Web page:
tively low in alumina mixed with another clay relatively high in its iron oxide content (so-called Engobe Clay) Example 2 and with small additions of CaO, MgO and alkali. This The preparation of a refractory material, according mixture gives a chemical composition which is quite to the Langrod specification, and results of the fired similar to the one mentionedby Howe on page 2, right specimens are given below:

column, lines to 65, as is shown by the following ta- Mixture:

ble: 50 percent by weight calcined alumina (calcined at SiOg A130 F920 MgO C N320 K20 TiO Blhdtl'llltllflltlltltf'Ol'dllli!l0 Howe 64.3 19.3 4.6 2.1 3.7 .3 3.8 0.9 Bindur nintvrialuscdiu comparison tests 67 19 5. 0 2. 2 3. 7 2 3. 6 1. 1

The refractoriness of the Howe test binder material 1,200" C), substantially over 200 mesh size (0.074 corresponded to Seger Cone l6 (firing temperature of L4450C) The corundum mammal was mlxed 5 or 20 percent by weight calcined alumina milled with 10 percent (by weight) of the binder material and the usual addition of water. The mass was pressed under a 65 pressure of 200 kg/cm, was dried and was finally fired at l,300 C for a period of 4 hours. The gas permeabilpa ation of Refractory ity (as defined by German Standard DIN 51058) was The mixture was compressed into samples X 60 water in the form of a slurry in a ball mill for I2 hours.

Firing shrinkage 4% linear Bulk density 2.34 g/cm Specific gravity 3.96 Porosity about 40% Permeability 0.3 nanoperm Permeable pore size (determined by the method of Washbum) Cold crushing strength below 0.003 mm 990 kg/cm It can be seen that although the porosity of the Langrod specimens was high, the gas permeability was extremely low so as to make them completely useless for gas blowing. The relatively high firing shrinkage was detrimental to the production of alumina refractory bricks.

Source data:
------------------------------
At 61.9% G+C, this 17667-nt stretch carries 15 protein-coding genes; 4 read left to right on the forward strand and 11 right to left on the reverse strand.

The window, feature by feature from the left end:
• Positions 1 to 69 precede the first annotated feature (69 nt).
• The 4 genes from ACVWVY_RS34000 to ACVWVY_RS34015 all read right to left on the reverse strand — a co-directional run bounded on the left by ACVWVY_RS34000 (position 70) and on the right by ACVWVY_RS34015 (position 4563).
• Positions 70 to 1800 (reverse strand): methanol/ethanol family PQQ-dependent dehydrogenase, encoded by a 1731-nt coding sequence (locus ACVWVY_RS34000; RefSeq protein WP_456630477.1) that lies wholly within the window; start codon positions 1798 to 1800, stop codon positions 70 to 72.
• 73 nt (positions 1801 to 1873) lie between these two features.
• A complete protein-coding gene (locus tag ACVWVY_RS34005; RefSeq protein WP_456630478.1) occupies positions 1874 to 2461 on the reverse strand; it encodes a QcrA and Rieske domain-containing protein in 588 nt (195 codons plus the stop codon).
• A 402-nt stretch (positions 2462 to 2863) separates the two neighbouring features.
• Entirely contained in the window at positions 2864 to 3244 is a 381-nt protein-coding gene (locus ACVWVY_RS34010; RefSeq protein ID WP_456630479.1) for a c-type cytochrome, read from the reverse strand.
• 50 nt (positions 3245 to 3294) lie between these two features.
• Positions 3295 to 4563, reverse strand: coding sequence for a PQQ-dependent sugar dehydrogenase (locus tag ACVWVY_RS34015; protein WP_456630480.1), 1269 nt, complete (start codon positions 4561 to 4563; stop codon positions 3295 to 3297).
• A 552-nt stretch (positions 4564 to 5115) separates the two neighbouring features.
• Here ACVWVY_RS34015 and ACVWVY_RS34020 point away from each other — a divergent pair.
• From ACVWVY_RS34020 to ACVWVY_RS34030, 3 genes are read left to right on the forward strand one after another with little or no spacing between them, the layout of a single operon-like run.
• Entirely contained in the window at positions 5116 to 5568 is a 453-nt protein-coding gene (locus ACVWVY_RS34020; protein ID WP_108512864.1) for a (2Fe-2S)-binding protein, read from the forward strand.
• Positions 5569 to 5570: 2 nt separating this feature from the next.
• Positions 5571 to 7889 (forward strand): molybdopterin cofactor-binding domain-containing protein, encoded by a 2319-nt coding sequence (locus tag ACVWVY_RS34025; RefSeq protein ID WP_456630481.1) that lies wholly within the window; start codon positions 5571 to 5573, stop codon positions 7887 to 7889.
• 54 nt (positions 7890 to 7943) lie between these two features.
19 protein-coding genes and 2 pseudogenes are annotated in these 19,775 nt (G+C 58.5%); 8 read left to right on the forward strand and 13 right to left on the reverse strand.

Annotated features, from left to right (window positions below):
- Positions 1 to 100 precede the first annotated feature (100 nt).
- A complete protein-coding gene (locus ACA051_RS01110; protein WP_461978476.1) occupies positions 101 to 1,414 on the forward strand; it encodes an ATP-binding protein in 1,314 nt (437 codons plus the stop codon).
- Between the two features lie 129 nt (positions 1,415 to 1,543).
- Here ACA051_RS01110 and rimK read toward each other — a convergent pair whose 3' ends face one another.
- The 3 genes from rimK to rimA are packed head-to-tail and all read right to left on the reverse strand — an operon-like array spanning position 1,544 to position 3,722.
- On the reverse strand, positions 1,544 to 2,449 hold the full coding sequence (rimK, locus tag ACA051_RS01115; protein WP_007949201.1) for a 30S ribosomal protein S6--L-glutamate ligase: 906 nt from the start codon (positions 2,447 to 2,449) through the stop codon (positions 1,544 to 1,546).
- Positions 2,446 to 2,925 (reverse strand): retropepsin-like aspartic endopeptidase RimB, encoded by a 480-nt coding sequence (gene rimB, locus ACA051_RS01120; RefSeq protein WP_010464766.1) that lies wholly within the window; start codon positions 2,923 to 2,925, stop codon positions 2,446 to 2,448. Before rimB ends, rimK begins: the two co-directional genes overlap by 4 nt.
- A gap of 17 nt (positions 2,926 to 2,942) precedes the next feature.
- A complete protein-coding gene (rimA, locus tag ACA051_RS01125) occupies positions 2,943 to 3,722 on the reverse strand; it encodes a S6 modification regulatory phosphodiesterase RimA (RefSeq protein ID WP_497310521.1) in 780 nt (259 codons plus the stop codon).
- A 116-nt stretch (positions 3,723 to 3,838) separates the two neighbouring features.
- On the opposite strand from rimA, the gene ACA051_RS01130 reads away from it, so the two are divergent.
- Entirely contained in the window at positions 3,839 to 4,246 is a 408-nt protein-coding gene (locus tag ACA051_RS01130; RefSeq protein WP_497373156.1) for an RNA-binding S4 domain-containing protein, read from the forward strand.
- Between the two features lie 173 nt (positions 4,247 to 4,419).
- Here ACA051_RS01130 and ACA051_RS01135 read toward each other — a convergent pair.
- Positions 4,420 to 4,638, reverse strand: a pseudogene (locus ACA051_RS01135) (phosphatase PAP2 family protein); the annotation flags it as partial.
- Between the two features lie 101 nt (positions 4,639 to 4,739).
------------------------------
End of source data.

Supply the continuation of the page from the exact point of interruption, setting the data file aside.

It is an object of the present invention to overcome the shortcomings of the refractory bodies of the prior art.

SUMMARY OF THE INVENTION The present invention provides a porous refractory body having a high bending strength as well as a high porosity. More particularly, the body has a cold crushing strength of not less than 200 kg/cm comprising a coarse grained refractory material sintered with a minimum quantity of a suitable binding agent. The body has permeable pores of a cross section of not less than 0.05 mm and a gas permeability of at least 100 and preferably more than 500 nanoperm (npm). The hot bending strength, or modulus of rupture, of the body at l,400 C is at least 20 30 kg/cm. When materials rich in aluminum oxide are used to form the refractory body, as will be described below, the modulus of rupture is about 50 6O kg/em at 1,400 C.

BRIEF DESCRIPTION OF THE DRAWINGS The drawings illustrate how a typical porous refractory body according to the present invention may be used.

FIG. 1 shows schematically the introduction of argon or other gas into a ladle containing a molten metal through the porous refractory body of the present invention; and